Originally posted on IdahoEdNews.org on June 23, 2023
(UPDATED, 12:43 p.m., with additional details on the lawsuit.)
The State Board of Education broke Idaho law when it held closed-door meetings to discuss the University of Idaho’s plan to acquire the University of Phoenix, Attorney General Raúl Labrador contends in a lawsuit.
Laura Guido of the Idaho Press first reported Thursday on the lawsuit, filed Tuesday by Labrador and his solicitor general, Theo Wold. In the lawsuit, Labrador’s office asks the Ada County district court to void the May 18 State Board vote that gave the U of I the green light to pursue the purchase.
In the lawsuit, Labrador’s office chastises the State Board and the U of I for moving hastily “to acquire a for-profit college beset with financial, moral and legal challenges.”
“If the University of Idaho wants to approve the deal, it will need to do so after a public meeting,” the lawsuit says. “The people of Idaho deserve to know about a transaction of this magnitude before it happens, not to have it presented to them as a fait accompli.”
Through spokespersons, the State Board and the U of I declined comment on the lawsuit Friday morning.
Secrecy has become a recurring criticism of the U of I’s $685 million plan to buy Phoenix, a for-profit online education giant serving some 85,000 students. The U of I spent two months pursuing the purchase behind closed doors — due to a non-disclosure agreement, which university officials signed at Phoenix’s urging.
The State Board did meet to discuss the purchase in a series of three closed executive sessions, on March 22, April 25 and May 15. That third and final closed meeting took place three days before the State Board held its first public discussion of the purchase, and voted unanimously to endorse the purchase.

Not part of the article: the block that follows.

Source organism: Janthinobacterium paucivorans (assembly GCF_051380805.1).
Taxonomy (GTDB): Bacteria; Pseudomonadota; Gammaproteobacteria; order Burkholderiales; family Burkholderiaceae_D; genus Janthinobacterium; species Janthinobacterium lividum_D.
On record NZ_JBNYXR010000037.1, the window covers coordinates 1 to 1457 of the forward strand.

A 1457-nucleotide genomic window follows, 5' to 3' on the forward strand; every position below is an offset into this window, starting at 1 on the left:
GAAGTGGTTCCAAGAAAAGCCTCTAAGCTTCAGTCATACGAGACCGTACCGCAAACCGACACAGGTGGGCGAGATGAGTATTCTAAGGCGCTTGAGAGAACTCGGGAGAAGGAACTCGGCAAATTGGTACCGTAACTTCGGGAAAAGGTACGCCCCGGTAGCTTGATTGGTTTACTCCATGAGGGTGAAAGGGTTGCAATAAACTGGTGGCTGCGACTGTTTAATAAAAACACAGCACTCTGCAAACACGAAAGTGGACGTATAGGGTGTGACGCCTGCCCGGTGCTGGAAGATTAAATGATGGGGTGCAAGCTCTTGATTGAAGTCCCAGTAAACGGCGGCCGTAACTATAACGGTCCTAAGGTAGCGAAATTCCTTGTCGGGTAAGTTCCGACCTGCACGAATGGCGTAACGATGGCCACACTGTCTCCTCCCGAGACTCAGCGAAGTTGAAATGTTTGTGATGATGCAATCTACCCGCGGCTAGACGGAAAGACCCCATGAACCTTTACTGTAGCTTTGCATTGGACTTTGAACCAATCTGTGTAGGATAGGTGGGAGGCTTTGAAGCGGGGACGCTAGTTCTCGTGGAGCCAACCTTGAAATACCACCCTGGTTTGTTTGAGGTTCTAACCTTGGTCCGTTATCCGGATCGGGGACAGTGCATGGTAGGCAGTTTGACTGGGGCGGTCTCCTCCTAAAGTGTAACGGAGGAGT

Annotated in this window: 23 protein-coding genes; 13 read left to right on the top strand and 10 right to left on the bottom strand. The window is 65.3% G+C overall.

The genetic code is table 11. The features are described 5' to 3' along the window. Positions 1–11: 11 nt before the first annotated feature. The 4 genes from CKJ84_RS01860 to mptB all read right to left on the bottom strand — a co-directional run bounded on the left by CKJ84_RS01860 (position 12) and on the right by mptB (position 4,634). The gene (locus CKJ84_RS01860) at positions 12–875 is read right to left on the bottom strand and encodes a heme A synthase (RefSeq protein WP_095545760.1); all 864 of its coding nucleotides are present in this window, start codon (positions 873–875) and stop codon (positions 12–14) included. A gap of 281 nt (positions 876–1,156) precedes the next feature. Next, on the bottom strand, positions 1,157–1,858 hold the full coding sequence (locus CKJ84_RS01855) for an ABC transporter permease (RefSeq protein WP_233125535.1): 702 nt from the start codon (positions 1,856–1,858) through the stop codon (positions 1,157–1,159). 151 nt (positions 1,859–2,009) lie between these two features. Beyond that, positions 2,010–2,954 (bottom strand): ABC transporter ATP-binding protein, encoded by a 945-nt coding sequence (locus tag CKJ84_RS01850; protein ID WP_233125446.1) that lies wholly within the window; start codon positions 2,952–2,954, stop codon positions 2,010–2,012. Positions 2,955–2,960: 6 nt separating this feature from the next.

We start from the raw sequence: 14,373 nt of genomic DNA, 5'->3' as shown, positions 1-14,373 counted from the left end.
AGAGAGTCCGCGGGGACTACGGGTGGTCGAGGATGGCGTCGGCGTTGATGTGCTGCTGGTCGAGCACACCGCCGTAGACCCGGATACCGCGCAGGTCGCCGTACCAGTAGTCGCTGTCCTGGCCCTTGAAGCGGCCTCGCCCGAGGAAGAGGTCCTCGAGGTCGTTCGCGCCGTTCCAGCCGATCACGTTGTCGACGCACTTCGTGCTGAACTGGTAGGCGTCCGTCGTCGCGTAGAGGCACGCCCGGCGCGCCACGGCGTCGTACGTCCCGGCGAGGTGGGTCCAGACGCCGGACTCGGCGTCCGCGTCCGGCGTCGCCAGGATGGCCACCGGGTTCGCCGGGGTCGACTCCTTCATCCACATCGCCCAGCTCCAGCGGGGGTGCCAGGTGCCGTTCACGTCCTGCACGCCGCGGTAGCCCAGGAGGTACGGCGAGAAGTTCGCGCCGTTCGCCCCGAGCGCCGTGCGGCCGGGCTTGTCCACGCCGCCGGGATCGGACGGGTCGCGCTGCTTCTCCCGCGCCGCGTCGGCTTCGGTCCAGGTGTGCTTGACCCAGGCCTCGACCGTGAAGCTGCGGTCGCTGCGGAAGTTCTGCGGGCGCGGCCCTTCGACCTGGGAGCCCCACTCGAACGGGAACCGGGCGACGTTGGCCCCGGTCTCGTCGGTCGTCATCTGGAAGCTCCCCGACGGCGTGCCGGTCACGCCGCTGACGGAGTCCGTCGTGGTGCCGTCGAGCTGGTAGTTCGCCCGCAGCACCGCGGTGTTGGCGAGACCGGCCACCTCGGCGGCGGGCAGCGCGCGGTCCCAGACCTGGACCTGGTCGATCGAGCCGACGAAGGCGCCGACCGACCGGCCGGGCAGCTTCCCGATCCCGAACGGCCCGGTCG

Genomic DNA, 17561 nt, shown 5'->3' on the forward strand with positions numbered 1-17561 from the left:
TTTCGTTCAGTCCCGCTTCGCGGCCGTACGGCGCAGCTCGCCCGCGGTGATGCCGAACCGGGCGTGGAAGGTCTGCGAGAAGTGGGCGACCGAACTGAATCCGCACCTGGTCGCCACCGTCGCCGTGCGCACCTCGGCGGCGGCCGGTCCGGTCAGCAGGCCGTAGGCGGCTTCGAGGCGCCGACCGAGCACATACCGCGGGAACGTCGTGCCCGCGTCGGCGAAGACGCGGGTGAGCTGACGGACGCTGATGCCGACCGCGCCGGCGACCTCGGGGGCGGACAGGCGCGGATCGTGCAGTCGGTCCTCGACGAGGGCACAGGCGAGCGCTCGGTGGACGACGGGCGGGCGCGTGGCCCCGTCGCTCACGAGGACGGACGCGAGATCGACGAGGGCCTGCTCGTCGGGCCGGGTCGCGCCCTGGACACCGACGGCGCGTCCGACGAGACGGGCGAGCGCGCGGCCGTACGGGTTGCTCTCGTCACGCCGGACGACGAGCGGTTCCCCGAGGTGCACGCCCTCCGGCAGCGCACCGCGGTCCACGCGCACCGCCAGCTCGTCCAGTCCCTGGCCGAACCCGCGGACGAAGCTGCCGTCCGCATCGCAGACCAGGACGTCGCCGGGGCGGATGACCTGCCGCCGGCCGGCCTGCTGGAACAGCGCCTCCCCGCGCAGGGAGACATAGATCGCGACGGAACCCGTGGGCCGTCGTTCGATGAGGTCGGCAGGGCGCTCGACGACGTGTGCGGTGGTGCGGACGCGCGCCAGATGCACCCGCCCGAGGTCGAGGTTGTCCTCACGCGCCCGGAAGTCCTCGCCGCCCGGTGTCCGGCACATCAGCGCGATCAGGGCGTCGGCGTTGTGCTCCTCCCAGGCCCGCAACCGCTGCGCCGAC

That May 15 meeting is central to the lawsuit.
“In effect, the May 18, 2023, vote was an illegal pro forma meeting to ratify a half-billion-dollar agreement whose terms were discussed and established outside of public view in direct contravention of Idaho’s Open Meeting Law,” the lawsuit reads.
State open meeting law allows public agencies to hold executive sessions for several reasons. The State Board cited an exemption covering “preliminary negotiations involving matters of trade or commerce in which the governing body is in competition with governing bodies in other states or nations.”
The lawsuit questions whether that exemption applies, since University of Arkansas regents voted on April 24 to walk away from a possible Phoenix purchase.
“The State Board of Education unquestioningly relied on the seller’s representation that other state universities were considering purchasing Phoenix,” the lawsuit says.
The open meetings exemption — and the question about other would-be bidders — also came up at the Statehouse last week, when the Joint Finance-Appropriations Committee met to discuss the Phoenix purchase. U of I President C. Scott Green and State Board executive director Matt Freeman said two other states were negotiating a possible purchase. Green did not go into specifics, saying only that he had heard “rumors” about other suitors.
At that hearing, Green fielded numerous questions about the secrecy surrounding the purchase. Green said the nondisclosure agreement allowed the U of I to delve deeply into Phoenix’s finances, but he said the U of I had to sign the agreement in order to have any substantive talks. “(It) was not ideal and it was probably not my preference,” Green told lawmakers.
In a statement, spokeswoman Beth Cahill said Labrador has heard from “a number of people” concerned with the process behind the Phoenix purchase.
“Labrador will do whatever is legally necessary to ensure that (the State Board) and the University of Idaho comply with Idaho’s commitment to transparency,” she said.